If one or more of your children is getting ready to start looking at colleges, there are a ton of things to think about. Since educationdata.org states the average yearly cost of attendance at a public institution is more than $25,000, one of them is probably trying to figure out how to pay for it. That’s where the FAFSA, or Free Application for Federal Student Aid, comes in.
The basics of the FAFSA
According to Farran Powell and Emma Kerr at U.S. News, “the U.S. Department of Education awards around $121.8 billion in federal grants, loans and work-study funds” that go to “assist roughly 10 million students in completing their education.” Even with a sum that large, there are only so many resources to go around. As such, the DOE needs a way to make sure only the people who genuinely need financial help to get a quality education receive loans.
Need is determined through the FAFSA, which Investopedia’s Lita Epstein describes as “the official form students or their families use to apply for financial assistance for college from the federal government.” In essence, it’s a questionnaire about your financial situation that you or your child fill out to see how much aid you qualify for.
Who qualifies for aid?
If you’re considering filling out the FAFSA, it’s important to know what metrics the government uses to decide how much assistance to give you and what kind. The form will ask questions about household income, number of dependents, and any additional assets or investments. Epstein notes, though, it disregards, “The value of retirement accounts, life insurance policies, and annuities,” as well as any equity in the family home.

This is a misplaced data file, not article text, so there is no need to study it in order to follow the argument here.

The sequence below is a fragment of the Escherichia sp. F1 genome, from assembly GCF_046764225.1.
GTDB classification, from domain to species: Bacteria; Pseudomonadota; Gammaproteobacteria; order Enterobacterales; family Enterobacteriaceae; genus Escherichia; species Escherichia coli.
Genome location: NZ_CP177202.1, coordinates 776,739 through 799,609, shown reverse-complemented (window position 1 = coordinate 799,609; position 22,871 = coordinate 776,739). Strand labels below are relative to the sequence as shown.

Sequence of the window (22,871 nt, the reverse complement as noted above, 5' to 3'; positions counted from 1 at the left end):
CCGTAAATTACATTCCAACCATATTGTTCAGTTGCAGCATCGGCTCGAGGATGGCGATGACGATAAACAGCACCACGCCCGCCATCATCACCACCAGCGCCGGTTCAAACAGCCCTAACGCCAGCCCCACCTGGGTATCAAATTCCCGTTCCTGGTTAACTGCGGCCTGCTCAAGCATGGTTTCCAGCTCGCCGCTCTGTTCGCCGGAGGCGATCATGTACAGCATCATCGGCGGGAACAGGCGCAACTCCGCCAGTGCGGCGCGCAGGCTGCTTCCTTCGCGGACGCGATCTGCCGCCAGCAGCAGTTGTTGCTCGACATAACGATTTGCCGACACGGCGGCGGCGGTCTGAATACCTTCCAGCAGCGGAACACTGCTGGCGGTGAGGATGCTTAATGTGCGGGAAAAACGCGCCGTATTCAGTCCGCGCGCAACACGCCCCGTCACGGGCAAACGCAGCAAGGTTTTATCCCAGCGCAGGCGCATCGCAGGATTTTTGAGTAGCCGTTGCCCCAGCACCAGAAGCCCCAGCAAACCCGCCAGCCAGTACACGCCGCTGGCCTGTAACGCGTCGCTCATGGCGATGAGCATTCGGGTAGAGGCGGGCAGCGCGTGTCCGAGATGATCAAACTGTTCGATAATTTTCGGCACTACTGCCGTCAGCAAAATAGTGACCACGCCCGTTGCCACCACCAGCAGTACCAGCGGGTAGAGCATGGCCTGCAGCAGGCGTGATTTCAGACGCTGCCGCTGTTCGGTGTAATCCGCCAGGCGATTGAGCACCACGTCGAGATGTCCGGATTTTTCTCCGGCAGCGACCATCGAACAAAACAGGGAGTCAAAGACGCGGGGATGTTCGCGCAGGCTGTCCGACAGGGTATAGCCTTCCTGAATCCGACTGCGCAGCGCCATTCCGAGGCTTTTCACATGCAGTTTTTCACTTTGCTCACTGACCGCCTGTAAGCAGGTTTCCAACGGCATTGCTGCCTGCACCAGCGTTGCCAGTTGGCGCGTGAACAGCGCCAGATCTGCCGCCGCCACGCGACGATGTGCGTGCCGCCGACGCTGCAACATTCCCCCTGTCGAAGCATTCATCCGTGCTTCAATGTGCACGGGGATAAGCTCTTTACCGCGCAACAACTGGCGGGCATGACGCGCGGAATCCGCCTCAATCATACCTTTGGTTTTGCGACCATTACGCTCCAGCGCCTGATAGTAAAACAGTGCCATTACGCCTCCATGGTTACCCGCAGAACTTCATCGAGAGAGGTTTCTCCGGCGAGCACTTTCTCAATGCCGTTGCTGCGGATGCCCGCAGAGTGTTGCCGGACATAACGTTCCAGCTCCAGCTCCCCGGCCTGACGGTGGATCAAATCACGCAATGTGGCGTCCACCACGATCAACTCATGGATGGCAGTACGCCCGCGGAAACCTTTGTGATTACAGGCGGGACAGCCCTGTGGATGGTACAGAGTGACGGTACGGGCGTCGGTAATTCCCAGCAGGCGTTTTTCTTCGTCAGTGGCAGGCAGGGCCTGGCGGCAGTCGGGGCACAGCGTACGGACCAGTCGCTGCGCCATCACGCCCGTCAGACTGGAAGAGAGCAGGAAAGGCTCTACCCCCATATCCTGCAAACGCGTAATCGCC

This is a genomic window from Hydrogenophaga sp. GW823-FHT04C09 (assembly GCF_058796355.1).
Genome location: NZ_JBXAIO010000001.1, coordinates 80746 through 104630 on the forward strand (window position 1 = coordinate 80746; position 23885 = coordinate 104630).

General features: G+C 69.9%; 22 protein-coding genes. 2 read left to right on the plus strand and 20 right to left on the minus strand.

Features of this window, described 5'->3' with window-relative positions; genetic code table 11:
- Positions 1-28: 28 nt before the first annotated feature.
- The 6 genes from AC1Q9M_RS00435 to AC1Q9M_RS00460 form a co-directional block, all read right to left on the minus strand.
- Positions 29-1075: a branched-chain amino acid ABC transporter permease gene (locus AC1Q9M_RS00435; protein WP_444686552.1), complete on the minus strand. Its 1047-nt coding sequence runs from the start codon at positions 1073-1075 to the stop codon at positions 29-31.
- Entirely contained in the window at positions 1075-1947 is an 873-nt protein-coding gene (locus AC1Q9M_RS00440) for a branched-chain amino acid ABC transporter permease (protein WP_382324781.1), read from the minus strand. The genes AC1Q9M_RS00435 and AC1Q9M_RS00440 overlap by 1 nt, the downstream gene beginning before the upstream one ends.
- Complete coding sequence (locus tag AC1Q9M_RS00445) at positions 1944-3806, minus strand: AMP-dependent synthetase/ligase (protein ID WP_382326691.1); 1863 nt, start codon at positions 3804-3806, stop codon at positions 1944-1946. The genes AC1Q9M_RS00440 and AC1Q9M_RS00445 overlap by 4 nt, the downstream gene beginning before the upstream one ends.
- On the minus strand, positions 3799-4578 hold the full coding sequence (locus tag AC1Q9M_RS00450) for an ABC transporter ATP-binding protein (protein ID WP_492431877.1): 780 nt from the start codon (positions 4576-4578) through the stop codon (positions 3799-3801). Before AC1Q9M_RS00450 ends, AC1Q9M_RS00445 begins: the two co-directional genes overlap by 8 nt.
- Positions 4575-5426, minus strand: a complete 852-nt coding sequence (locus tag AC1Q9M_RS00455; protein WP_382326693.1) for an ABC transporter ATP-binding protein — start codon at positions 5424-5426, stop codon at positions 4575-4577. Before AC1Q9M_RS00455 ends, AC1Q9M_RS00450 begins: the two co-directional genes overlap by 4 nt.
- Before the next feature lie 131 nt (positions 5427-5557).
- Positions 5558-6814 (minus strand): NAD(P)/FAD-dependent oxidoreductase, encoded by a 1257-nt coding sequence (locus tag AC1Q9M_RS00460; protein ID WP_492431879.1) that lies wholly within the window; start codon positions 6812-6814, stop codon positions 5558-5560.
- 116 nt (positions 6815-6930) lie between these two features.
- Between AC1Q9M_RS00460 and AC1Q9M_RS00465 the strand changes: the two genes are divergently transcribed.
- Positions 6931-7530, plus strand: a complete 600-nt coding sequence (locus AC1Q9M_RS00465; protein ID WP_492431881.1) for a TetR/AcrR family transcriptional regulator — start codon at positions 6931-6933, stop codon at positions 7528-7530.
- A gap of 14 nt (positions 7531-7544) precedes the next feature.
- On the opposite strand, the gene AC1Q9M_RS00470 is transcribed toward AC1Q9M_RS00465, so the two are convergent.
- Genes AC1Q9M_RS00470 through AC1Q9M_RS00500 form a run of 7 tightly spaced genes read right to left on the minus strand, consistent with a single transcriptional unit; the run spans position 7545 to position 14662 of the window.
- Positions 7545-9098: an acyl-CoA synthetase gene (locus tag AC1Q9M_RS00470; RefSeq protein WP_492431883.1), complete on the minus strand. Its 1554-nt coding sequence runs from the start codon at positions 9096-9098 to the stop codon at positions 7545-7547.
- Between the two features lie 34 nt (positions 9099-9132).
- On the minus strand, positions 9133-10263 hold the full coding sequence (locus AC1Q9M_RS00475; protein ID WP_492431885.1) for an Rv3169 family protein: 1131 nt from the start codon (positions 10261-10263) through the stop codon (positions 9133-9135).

That information is then compiled into something called an Expected Family Contribution, which determines the type and degree of the aid you may receive. Powell and Kerr state, “If the EFC is zero, then the student will most likely qualify for a Pell Grant — a federal award based on financial need.” If your annual household income is $27,000 or less, your EFC is automatically counted as a zero.
It‘s important to note that the government may still offer you aid in the form of scholarships, work-study programs, and more if you don’t get a Pell Grant. There is no income limit, so experts like Ilyan Nunez, director of college and career placement at KIPP New Jersey, say “all families should submit a FAFSA whether they think they will qualify for aid or not.”
How to prepare
Since the FAFSA is a government document, there’s very little room for error, and you should make sure you’re set up for success. StudentAid.gov suggests starting as early as possible and to “ask school counselors and the college financial aid office about state, college, and nonprofit grants and scholarships.” You should also be conscientious of deadlines, as letting them pass by could bar you from receiving aid.
Additionally, it’s important to make sure you have all of the necessary files on hand before filing the FAFSA. Mark Kantrowitz, publisher and vice president of research for Savingforcollege.com, suggests making sure you have all of the pertinent important documents, such as Social Security cards or Driver’s Licenses for U.S. Citizens and Permanent Residence cards for eligible non-citizens. Then make sure you have records relating to income, assets, and investments.
Finally, have at least one college ready to list. You don’t need to apply before filling out the document, but it won’t be accepted unless there is one college included. Kantrowitz says, “It is a good idea for the college to be an in-state public college, since listing a state college first is often required for the student to be considered for state grants. You can add more colleges later.”
Getting an education is expensive, and filing the FAFSA is one of the best ways to take some of the sting out of that cost without lowering your standards.